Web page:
Yerba Buena Center for the Arts, San Francisco
December 24th, 2013
|Photo: Patrick Fraser|
The holiday dance scene in the Bay Area has a wonderful sense of variety: ODC/Dance’s annual “Velveteen Rabbit”, numerous versions of “Nutcracker” and shorter holiday-themed works that become part of mixed repertory programs in the month of December. Another delightful mainstay is Smuin Ballet’s “The Christmas Ballet”. An evening-length production, “The Christmas Ballet” is a collection of short dance vignettes; the first half set to traditional music and the second to more popular, and sometimes humorous, selections. Not only is this year’s iteration (cleverly dubbed “XXmas: The Christmas Ballet”) a family-friendly festive celebration but it is also part of a company milestone, the twentieth anniversary season.
Act I, subtitled ‘Classical Christmas’, pairs dance with sixteen works of time-honored holiday music. And though all the music in this first half is very traditional, it is juxtaposed against a wide spectrum of different choreographic styles from classical, modern and neo-classical ballet to romantic and lyrical movement. Nicole Haskins absolutely sparkled in Michael Smuin’s ‘Zither Carol’, “XXmas: The Christmas Ballet’s” first solo. Even in this relatively short variation, Haskins stunning technique was a revelation. Her single-foot balances on pointe go on and on no matter the position (passé, arabesque or coupé). Her standing foot never wavered, not even in a deep fondu arabesque, and the dreaded front shoulder that tends to pop up during turning combinations was nowhere to be found. A premiere work for this year’s production, Robert Dekkers’ ‘The Bells’ was an advanced dissertation in choreographic form. A perfect and diverse marriage of canon, unison and accumulation leapt from the stage, mixing independent movement lines with interdependent group architecture. Peppered throughout were fast-paced transitions and details of the hands and head - signatures of Dekkers’ creative choreography. Smuin’s ‘The Gloucestershire Wassail” seamlessly fused two different choreographic forms: Irish dance and classical ballet. The two fit together beautifully in this crowd favorite; tombé pas de boureés were marked with parallel pas de basques while turned out pas de chats were combined with ankle rocking.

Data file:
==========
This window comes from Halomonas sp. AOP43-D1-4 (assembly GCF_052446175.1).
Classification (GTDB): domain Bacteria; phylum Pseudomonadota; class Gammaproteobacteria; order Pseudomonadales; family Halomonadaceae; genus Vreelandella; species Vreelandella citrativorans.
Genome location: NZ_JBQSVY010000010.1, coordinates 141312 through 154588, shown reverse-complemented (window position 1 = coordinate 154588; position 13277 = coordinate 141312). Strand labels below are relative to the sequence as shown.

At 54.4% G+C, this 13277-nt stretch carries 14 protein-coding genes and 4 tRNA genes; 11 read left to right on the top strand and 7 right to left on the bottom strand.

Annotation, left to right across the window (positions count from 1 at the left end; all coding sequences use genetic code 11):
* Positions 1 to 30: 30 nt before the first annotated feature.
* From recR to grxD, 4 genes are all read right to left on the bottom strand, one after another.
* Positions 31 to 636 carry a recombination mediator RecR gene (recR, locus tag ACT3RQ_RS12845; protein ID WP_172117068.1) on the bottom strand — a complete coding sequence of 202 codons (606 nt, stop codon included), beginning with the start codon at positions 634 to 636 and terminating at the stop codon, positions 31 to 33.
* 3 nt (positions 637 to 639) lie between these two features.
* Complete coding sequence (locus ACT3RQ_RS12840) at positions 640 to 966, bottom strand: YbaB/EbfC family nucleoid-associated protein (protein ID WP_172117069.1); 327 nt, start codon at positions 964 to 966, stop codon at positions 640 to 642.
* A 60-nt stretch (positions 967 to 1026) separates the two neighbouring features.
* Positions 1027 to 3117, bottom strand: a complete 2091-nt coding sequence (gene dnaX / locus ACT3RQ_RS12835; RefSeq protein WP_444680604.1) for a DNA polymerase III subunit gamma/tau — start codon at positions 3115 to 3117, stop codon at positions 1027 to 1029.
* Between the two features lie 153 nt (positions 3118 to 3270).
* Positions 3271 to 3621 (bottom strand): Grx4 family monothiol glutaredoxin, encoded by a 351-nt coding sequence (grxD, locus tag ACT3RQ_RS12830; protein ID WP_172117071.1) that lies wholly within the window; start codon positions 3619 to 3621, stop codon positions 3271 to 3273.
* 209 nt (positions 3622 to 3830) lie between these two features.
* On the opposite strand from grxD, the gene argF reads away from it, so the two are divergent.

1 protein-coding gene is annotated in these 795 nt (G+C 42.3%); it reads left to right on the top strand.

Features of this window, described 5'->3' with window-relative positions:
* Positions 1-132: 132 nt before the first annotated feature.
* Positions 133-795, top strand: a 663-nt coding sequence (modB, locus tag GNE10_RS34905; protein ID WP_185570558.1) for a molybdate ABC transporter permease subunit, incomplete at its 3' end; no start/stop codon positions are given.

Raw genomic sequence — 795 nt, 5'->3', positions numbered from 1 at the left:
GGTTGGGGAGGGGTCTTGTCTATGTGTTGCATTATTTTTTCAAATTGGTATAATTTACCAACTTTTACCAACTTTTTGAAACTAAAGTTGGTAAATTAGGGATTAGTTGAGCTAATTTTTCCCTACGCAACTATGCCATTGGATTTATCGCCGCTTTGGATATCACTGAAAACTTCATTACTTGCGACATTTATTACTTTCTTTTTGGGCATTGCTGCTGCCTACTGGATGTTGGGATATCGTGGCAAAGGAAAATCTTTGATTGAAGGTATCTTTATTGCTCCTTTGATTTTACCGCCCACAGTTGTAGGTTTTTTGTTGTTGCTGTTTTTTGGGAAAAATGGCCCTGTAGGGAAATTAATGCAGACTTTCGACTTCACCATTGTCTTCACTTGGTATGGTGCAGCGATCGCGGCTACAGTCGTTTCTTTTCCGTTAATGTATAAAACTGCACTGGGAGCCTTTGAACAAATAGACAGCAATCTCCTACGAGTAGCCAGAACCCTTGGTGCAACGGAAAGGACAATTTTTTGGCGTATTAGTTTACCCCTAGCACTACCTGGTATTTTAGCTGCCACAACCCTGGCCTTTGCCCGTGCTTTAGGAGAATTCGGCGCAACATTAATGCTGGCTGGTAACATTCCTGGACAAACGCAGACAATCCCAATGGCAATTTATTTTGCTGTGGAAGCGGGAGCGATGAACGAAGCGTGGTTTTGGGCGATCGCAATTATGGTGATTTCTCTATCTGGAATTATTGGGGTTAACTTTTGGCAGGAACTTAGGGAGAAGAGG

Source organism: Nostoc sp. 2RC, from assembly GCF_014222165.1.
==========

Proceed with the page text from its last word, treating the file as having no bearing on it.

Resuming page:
Act II’s ‘Cool Christmas’ brought fifteen additional dance sketches, each set to a more contemporary musical arrangement. Amy Seiwert’s “I Pray on Christmas” was all about community togetherness and a liveliness of spirit. The lyrics of the song deliver an important message, but when combined with Seiwert’s upbeat and jazzy social dance theme, it becomes clear that serious doesn’t have to be downtrodden or melancholy. There can be joy and hope present as well. Seiwert’s “I’ve Got My Love to Keep Me Warm”, the second premiere work in the 2013 line-up, again took ballet to a new place, playing with what the art form can do, not what it is. While exploring the role and definition of ballet today, Seiwert created a complex mosaic where ballet, hip hop and jive intersected. Percussive dance was the final highlight of “XXmas: The Christmas Ballet’s” second half with three fantastic pieces of Michael Smuin’s choreography. From the rhythmical waltz clog of ‘Droopy Little Christmas Tree’ to Shannon Hurlburt’s tour de force ‘Bells of Dublin’ to the men’s group performance in ‘The Blackville Reel’, percussive movement reigned supreme. The line of unison double pull-backs in ‘The Blackville Reel’ was particularly magnificent as it soared and floated from downstage toward the back cyclorama.
The only malady that “XXmas: The Christmas Ballet” suffers from is too many isolated dance sequences. The overall length of the performance is absolutely perfect; it doesn’t need to be shorter. But when there are over thirty scenes in two plus hours, it creates too much stopping and starting.